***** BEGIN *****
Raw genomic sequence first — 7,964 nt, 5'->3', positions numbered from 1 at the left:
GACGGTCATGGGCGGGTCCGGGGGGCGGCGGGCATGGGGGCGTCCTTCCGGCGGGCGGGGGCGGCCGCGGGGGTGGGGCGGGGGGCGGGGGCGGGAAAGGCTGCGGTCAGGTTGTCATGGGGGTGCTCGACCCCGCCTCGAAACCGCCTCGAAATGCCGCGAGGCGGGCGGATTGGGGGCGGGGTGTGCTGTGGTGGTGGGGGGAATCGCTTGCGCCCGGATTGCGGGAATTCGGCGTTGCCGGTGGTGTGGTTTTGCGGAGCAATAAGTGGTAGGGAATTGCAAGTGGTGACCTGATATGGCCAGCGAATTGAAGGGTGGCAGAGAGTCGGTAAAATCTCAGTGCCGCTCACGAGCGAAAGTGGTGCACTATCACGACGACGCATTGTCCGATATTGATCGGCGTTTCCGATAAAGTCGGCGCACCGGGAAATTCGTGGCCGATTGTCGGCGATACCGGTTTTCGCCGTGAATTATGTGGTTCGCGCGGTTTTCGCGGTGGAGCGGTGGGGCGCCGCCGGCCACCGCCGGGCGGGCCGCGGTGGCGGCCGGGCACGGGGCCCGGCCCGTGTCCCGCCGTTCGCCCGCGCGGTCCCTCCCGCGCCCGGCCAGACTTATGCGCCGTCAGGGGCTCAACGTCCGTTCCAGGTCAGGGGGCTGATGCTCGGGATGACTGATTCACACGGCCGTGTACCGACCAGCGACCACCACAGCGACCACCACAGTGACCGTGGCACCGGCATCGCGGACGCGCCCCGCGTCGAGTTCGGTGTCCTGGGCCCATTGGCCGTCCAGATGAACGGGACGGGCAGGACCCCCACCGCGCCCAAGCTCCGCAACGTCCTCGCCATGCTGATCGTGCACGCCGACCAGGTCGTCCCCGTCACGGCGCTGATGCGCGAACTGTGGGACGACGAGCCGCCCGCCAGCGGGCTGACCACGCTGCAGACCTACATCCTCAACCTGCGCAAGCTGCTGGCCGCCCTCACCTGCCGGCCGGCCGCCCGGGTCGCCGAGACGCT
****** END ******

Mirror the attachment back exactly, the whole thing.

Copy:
Raw genomic sequence first — 7,964 nt, 5'->3', positions numbered from 1 at the left:
GACGGTCATGGGCGGGTCCGGGGGGCGGCGGGCATGGGGGCGTCCTTCCGGCGGGCGGGGGCGGCCGCGGGGGTGGGGCGGGGGGCGGGGGCGGGAAAGGCTGCGGTCAGGTTGTCATGGGGGTGCTCGACCCCGCCTCGAAACCGCCTCGAAATGCCGCGAGGCGGGCGGATTGGGGGCGGGGTGTGCTGTGGTGGTGGGGGGAATCGCTTGCGCCCGGATTGCGGGAATTCGGCGTTGCCGGTGGTGTGGTTTTGCGGAGCAATAAGTGGTAGGGAATTGCAAGTGGTGACCTGATATGGCCAGCGAATTGAAGGGTGGCAGAGAGTCGGTAAAATCTCAGTGCCGCTCACGAGCGAAAGTGGTGCACTATCACGACGACGCATTGTCCGATATTGATCGGCGTTTCCGATAAAGTCGGCGCACCGGGAAATTCGTGGCCGATTGTCGGCGATACCGGTTTTCGCCGTGAATTATGTGGTTCGCGCGGTTTTCGCGGTGGAGCGGTGGGGCGCCGCCGGCCACCGCCGGGCGGGCCGCGGTGGCGGCCGGGCACGGGGCCCGGCCCGTGTCCCGCCGTTCGCCCGCGCGGTCCCTCCCGCGCCCGGCCAGACTTATGCGCCGTCAGGGGCTCAACGTCCGTTCCAGGTCAGGGGGCTGATGCTCGGGATGACTGATTCACACGGCCGTGTACCGACCAGCGACCACCACAGCGACCACCACAGTGACCGTGGCACCGGCATCGCGGACGCGCCCCGCGTCGAGTTCGGTGTCCTGGGCCCATTGGCCGTCCAGATGAACGGGACGGGCAGGACCCCCACCGCGCCCAAGCTCCGCAACGTCCTCGCCATGCTGATCGTGCACGCCGACCAGGTCGTCCCCGTCACGGCGCTGATGCGCGAACTGTGGGACGACGAGCCGCCCGCCAGCGGGCTGACCACGCTGCAGACCTACATCCTCAACCTGCGCAAGCTGCTGGCCGCCCTCACCTGCCGGCCGGCCGCCCGGGTCGCCGAGACGCT